Australia broke the previous best time by 1.46 seconds as they eased to victory over Germany and Canada, who did enough to book their own passage to the next round.
Great Britain have dominated the men's Four over the last 12 years, winning gold in Sydney, Athens and Beijing.
But the Australian crew, who won last month's Munich World Cup regatta, are now a real threat.
'To lay the heat out that way gives us some confidence and sets us right up for the rest of the week,' said Australian veteran Drew Ginn, who is chasing a fourth Olympic gold medal.
We are trying to go out as fast as possible from stroke one. We are not playing games in racesDrew Ginn
'We are trying to go out as fast as possible from stroke one. We are not playing games in races.'
Britain won their heat in commanding fashion and the USA also got their campaign off to a victorious start.
The other Olympic best time to fall on Day 3 went to Great Britain's Double Scull of Katherine Grainger and Anna Watkins.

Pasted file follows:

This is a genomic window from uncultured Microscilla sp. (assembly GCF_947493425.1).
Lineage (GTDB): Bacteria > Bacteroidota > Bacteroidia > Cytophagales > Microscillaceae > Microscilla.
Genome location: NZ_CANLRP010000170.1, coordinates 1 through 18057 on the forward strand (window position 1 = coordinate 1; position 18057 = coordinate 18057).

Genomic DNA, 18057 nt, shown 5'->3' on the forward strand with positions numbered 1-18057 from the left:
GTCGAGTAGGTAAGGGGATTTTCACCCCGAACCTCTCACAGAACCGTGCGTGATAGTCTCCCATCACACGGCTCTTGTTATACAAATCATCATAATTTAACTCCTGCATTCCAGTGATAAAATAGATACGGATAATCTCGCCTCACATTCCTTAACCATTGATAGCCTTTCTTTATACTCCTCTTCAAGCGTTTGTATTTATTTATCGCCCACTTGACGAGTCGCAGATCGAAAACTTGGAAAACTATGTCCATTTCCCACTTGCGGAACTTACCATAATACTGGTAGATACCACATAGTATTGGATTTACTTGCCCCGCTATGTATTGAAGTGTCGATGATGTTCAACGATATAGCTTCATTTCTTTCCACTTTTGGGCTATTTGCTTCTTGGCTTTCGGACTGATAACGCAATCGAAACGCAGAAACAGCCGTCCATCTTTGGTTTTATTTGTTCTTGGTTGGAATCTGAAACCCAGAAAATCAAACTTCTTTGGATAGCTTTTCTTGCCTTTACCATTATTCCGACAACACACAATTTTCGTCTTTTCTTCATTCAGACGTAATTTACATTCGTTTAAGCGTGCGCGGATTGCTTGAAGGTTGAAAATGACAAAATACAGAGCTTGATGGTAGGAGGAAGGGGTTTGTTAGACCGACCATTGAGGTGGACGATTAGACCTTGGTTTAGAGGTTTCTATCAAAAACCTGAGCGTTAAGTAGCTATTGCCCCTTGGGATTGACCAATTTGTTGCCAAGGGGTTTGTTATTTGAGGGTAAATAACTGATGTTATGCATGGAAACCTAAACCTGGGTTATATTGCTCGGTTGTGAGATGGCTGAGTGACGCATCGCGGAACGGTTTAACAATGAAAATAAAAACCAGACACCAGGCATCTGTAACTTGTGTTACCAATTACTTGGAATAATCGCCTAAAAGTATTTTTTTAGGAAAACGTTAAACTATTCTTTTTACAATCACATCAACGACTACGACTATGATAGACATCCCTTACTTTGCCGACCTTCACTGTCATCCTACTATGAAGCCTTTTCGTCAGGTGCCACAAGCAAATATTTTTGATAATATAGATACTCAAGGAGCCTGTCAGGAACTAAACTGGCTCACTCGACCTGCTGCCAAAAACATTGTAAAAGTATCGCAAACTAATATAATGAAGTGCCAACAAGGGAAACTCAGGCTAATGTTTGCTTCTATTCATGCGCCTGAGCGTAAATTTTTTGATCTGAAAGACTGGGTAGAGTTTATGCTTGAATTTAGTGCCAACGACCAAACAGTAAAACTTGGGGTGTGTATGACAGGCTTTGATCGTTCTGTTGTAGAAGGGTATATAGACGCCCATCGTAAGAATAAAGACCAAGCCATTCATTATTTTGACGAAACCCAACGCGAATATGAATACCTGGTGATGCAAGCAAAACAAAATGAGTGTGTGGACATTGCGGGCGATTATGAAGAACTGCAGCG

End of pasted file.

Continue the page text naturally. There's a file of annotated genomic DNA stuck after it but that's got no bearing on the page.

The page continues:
The gold medal favourites stormed into Friday's final ahead of defending champions New Zealand, who also qualified.
Australia's Kim Crow and Brooke Pratley also bettered the old best, which had stood for 20 years, in winning their heat ahead of Poland.
The men's Eight final line-up was completed with Great Britain winning the repechage ahead of reigning champions Canada, who also qualified along with Netherlands and Australia.
The quartet joined favourites Germany, who are unbeaten since 2009, and the USA in the final after they qualified directly from the heats.
Reigning Olympic champions China finished fourth in the women's Quadruple Sculls repechage to squeeze into the final, along with race winners Australia, the United States and Great Britain.
New Zealand were on course to qualify until they suffered a broken oar with around 400m to go, allowing Great Britain back into the race.
Two-time Olympic champions Romania won the women's Pair repechage to reach Wednesday's final, along with second-placed Germany.